14. Click on ‘Finish’. When asked to restart your computer, click ‘Yes’. When the computer restarts, go into the BIOS setup by pressing the required key (mostly F1, F2, Del or F10).

To know more about how to enter the BIOS/CMOS setup, view this YouTube video.

15. Once you’re inside the BIOS setup, enable the setting which says something like SATA Native Mode. Save the changes and exit the BIOS setup.

16. Once Windows starts up, it will find the new SATA hard drive. Wait until it tells you to restart the computer. Click ‘Yes’ when it asks to restart. After the restart, you should be done and can use your computer normally.

How to Turn Your iOS Device into an External Drive for Your Windows PC

October 13th, 2011 No comments

You use the operating system and associated gadget that best fits your needs.  Thus it’s not so uncommon to maintain both Windows PC for the heavier work and an iOS mobile device like an iPhone or an iPad for when you’re on the go. The problem however is how to get the two almost mutually exclusive types of machines to work together. Fortunately, there are various solutions available and the following outlines a method to turn an iOS device into an external drive for a PC that’s running on Windows XP.

The essential intersection between your PC and your iOS device would be a cloud-based storage and file management service like Avatron’s Air Sharing. Since this service supports WebDAV (Web-based Distributed Authoring and Versioning), to get your Windows XP connected to this service you can use Windows’ WebDAV client support feature called Web Folders.

Web Folders

WebDAV support was introduced as early as Windows 98. With XP, the feature was enhanced and allowed for shared directories to basically function as a separate drive. Take note that you should have Microsoft’s Software Update for Web Folders installed first. You can easily get this driver update from the Microsoft website. Once you’re done putting in this latest patch proceed with creating a new connection with Air Sharing.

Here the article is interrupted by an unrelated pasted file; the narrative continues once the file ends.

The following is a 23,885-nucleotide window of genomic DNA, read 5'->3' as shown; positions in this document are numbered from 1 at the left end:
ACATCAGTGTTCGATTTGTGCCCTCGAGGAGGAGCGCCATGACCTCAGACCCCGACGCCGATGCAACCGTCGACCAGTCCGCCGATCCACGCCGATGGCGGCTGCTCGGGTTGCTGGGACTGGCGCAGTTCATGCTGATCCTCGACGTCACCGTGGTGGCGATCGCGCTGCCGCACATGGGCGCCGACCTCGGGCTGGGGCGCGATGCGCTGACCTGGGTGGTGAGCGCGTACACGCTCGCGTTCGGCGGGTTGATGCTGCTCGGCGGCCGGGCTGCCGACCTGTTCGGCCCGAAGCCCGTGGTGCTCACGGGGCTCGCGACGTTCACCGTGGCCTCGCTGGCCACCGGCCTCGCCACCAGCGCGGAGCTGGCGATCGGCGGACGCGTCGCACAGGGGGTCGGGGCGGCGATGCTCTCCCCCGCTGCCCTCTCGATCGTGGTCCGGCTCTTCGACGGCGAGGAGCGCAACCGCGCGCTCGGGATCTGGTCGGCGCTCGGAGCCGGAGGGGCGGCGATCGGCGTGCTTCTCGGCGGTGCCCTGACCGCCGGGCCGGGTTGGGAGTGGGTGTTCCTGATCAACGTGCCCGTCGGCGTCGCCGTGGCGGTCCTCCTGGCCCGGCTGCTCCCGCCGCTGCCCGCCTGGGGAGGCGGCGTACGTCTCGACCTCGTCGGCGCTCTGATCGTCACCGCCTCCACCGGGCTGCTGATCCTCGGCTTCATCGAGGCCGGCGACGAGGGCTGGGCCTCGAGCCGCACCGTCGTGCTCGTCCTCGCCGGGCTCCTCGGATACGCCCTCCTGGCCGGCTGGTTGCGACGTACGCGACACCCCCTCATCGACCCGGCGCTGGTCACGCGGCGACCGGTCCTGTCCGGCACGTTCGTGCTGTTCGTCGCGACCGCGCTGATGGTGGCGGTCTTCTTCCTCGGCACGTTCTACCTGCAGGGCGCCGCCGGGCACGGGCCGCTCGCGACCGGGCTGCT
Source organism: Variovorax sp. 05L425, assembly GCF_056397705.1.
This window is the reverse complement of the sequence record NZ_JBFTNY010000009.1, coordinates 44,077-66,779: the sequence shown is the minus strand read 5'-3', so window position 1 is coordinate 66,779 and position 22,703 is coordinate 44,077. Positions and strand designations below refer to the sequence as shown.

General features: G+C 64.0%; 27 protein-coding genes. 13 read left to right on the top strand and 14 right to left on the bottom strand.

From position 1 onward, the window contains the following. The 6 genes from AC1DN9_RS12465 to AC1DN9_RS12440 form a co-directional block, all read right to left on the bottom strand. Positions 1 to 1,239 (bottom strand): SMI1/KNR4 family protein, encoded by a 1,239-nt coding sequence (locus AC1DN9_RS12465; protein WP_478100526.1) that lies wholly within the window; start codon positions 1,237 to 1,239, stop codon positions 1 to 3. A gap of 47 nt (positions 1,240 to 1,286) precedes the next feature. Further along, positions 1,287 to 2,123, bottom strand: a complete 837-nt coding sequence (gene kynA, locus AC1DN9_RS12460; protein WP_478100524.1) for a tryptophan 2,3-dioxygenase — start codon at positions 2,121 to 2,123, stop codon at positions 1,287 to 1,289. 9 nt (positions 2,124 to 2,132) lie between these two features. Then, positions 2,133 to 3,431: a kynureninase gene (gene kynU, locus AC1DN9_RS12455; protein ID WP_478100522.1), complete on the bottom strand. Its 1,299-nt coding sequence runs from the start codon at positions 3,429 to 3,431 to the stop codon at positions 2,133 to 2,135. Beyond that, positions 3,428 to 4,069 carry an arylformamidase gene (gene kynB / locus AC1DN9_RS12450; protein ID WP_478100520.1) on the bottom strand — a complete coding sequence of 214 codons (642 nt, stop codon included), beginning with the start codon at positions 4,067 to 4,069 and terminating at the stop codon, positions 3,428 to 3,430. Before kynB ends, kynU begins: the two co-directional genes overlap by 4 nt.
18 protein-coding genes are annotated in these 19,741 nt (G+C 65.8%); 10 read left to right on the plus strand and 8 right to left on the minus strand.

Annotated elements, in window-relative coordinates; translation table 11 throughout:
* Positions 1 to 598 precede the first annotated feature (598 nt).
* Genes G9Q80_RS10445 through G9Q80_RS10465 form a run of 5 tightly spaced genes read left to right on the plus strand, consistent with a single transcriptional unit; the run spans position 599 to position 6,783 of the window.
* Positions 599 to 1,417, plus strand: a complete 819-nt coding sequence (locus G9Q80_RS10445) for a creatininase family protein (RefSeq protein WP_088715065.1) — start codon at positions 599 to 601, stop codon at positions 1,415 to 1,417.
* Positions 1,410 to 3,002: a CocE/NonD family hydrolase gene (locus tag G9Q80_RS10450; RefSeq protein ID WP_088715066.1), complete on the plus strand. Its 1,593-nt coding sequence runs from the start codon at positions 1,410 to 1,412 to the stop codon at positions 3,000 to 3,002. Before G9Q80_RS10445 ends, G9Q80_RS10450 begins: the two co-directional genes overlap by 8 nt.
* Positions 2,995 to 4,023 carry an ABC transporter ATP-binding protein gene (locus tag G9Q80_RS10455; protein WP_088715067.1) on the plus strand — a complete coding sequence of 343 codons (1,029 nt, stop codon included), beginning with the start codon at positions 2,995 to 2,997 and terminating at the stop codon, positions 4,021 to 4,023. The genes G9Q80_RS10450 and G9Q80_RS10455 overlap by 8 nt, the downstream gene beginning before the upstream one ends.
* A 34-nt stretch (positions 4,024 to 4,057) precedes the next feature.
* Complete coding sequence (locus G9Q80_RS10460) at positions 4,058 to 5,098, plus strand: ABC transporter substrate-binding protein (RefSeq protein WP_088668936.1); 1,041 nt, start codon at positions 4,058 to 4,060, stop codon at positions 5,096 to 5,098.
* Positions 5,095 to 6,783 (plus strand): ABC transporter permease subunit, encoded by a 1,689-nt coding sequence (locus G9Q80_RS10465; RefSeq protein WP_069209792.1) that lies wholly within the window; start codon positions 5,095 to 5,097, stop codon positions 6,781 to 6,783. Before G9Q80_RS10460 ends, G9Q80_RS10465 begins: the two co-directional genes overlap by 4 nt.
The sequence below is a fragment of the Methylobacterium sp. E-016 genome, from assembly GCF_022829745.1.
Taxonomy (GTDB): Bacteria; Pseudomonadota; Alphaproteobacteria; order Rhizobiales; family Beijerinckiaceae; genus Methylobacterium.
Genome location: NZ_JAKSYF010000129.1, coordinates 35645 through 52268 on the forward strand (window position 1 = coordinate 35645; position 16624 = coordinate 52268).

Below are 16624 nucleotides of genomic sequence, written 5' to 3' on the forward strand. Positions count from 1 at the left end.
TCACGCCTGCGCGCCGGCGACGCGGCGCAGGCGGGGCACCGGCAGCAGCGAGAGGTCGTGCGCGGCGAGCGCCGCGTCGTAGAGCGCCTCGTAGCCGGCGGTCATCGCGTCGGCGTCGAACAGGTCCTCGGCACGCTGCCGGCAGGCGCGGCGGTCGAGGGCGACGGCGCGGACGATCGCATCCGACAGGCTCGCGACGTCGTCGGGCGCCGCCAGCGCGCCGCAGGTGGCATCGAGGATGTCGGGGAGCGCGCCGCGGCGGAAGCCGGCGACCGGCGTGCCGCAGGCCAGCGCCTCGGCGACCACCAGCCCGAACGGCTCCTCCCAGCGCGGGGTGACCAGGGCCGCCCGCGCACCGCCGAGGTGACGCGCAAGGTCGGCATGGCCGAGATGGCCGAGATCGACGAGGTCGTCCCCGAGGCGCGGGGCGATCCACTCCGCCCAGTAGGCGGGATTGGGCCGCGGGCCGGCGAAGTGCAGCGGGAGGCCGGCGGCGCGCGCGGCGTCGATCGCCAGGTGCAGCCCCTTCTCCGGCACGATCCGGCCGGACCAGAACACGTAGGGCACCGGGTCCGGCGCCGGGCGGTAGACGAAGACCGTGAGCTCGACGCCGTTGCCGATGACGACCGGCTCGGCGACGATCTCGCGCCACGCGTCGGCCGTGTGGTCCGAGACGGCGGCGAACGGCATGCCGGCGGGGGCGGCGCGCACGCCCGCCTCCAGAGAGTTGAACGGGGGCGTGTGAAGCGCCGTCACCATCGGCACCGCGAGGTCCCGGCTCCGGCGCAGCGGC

1. Select My Network Places from the Start menu
  2. Click on the ‘Add a Network Place’ option found in the Network Tasks left- hand panel of the window. This will open the associated wizard utility.
  3. Select the option ‘Choose another network location’.
  4. The succeeding dialogue box will ask for an address. Enter the IP address for Air Sharing. The format should be: http://x.x.x.x:8080.
  5. If you’ve turned on password protection in your Air Sharing account, you may be prompted to enter your username and password.
  6. Designate a name for this new connection.
  7. On the final dialogue box of the wizard check the ‘Open this network place when I click Finish’ option.

NetDrive alternative

This is a third-party drive mapping program that can be an alternative to the method shown above. This program carries the benefit of being able to use the iFolders protocol. Here are the steps for connecting to Air Sharing using NetDrive.

  1. Download and install the program.
  2. After installation the program’s icon should appear on your system tray. Double click this to launch NetDrive.
  3. Click on the ‘New Site’ button found at the bottom of the main section of the program’s interface.
  4. Enter your Air Sharing information on the form to the right of the main section.
  5. Click on the ‘Connect’ button at the bottom of this right-hand panel. You’ll be prompted to enter a username and password but you can simply click ‘Ok’ if this hasn’t been set yet.
  6. Your iOS device registered on Air Sharing will then appear on windows explorer as a separate drive.

Connecting a device from a different platform to your Windows XP PC can be risky. So it’s important to remember in all of this that a device’s smooth operation and functionality is significantly dependent on the driver or software application enabling it. In this case, making sure that you have Microsoft’s patch for WebDAV client support is critical. One way to guarantee this is to use a utility program that can automatically find and install the correct driver for your system and update any outdated drivers as well. One such utility program is available right here. With such an application you can maintain the integrity of your system even when cutting across different operating systems.